KivEnt 2.2 introduces SVG and Tiled support, better sound handling features, and built in support for animations. The camera system has also been improved to handle more common camera cases including rotation support. This update represents a year worth of bug fixes, feature extensions, some API improvements. We had our first GSoC student project, and the first commercial funding of development occured this year. KivEnt should see even more improvements in 2017 and has a much stronger foundation to build on than it did at the start of 2016.
A huge thank you to everyone involved in the last year of KivEnt development. A few users and organizations deserve a special mention here: Github users @mahomahomaho has been instrumental in tracking down several hairy bugs that have been fixed, and is constantly engaged in documenting and finding more, @udiboy1209 worked on KivEnt for GSoC 2016 and built the Tiled module, and @dummerbd for getting TravisCI setup. In addition, a huge thanks to Google for running GSoC, the Kivy Organization for everything they do, and to The Trebella Company who funded our OSX and SVG support.
Following his exemplary work during GSoC, @udiboy1209 has joined the KivEnt development team. This is the first expansion of the team beyond myself, and another great sign for the future development of the framework!
SVG Support: We have near complete SVG support now, you can read more details in this blog post
Tiled Support: The new kivent_maps module provides support for the Tiled map editor format, including hex, isometric, and normal 2d map formats. You can read about @udiboy1209's experiences building this module at his blog: First post, Second post, Third Post (and tutorial).
Animation Support: @udiboy1209 also built an animation system to achieve support for all of Tiled's stuff but you can use this in your game as well. Check out the new version of example 9: twinkling stars to see how to work with the new animation manager and system.
Extensible Managers: It is now possible for kivent extensions to introduce new GameManager classes to expand upon the built in support for textures, sounds, animations, and models. See the GameWorld.register_manager and GameWorld.unregister_manager functions for the basics. For an example of a extension that makes use of this feature, take a look at the new kivent_maps module.
Sound Manager: There is now built in support for handling sounds, including loading multiple copies of a sound so that you can the sound play more than once simultaneously, and functionality for saving references to sounds easily in optimized C struct based components.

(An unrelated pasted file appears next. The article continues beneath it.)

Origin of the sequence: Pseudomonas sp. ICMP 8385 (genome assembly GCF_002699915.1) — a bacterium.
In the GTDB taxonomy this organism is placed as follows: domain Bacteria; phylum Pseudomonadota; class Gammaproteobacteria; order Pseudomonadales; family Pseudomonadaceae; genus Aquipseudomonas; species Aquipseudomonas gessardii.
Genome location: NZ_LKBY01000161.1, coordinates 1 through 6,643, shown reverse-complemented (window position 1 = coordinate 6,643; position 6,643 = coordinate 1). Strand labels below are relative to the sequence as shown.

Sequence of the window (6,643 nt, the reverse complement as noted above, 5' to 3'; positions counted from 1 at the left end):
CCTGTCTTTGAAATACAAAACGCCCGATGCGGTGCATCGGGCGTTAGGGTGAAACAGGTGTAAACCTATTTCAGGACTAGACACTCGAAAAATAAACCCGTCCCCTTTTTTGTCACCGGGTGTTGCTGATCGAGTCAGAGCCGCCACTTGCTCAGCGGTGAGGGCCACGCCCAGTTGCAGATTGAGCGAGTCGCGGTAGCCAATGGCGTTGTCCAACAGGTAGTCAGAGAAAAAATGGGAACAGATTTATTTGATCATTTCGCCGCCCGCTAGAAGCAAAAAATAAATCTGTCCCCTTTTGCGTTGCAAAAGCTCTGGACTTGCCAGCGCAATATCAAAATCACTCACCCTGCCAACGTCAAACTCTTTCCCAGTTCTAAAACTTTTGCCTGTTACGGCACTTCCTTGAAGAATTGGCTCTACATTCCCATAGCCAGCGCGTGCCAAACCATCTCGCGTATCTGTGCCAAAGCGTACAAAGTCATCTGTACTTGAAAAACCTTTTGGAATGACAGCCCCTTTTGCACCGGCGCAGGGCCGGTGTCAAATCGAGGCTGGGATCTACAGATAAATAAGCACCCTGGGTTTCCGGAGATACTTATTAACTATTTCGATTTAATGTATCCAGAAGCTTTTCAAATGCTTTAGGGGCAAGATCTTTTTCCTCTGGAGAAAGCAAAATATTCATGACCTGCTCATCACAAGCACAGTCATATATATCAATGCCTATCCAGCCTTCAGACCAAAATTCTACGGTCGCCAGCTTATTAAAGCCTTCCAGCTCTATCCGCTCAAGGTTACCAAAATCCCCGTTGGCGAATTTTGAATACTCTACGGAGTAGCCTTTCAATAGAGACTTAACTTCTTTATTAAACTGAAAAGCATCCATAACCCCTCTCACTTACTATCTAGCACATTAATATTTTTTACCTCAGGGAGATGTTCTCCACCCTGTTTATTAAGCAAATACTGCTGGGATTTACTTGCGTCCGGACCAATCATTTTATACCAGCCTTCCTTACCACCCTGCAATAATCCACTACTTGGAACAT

Camera Improvements: The camera should now handle rotation and scaling, as well as better support for cameras that are smaller than Window size. See example 15_camera_rotate for a demo.
Build Script Improvements: The build scripts have been improved greatly by the KivEnt and Kivy community, and should now handle several previously unhandled cases that might come up depending on platform; particularly on mobile.
This release also includes the experimental kivent_projectiles module. This module is an example of how you can build complex kivent modules that make use of the existing modules (particles and cymunk in this case) to build the optimized, and interdependent types of systems that are the fate of any game development project. To take a look at all these modules in use at once you can check out the YACS Game which serves as my integration testing point for all the various systems adding to KivEnt so far. I highly encourage reading the code to kivent_projectiles if you are interested in building your own game systems that rely on other kivent modules.
Coming up in 2017, KivEnt should see better packaging across platforms, some performance optimizations, and the addition of full support for the iOS platform. A variety of new modules may come along as well depending on the needs of myself and the other users. At the very least a quadtree spatial indexing module will be released sometime once the approach has been proven.
One of my personal interests is in making use of the C++ STL objects that are available in Cython to simplify some of the existing code with more standard data structures. This is being tested in the aforementioned quadtree module and is going very well. Cymunk is also sorely in need of an update as we are now based on an old version of Chipmunk2d, the latest version has had some significant changes.
I hope we will have a chance to participate in GSoC 2017, but this will depend on the competitiveness of this years applications to the Kivy Organization. If you're interested in working on Python Game Development for GSoC it is never too early to start engaging, stop by #kivy-dev or #kivy on freenode!
Happy New Year everyone and good luck building games!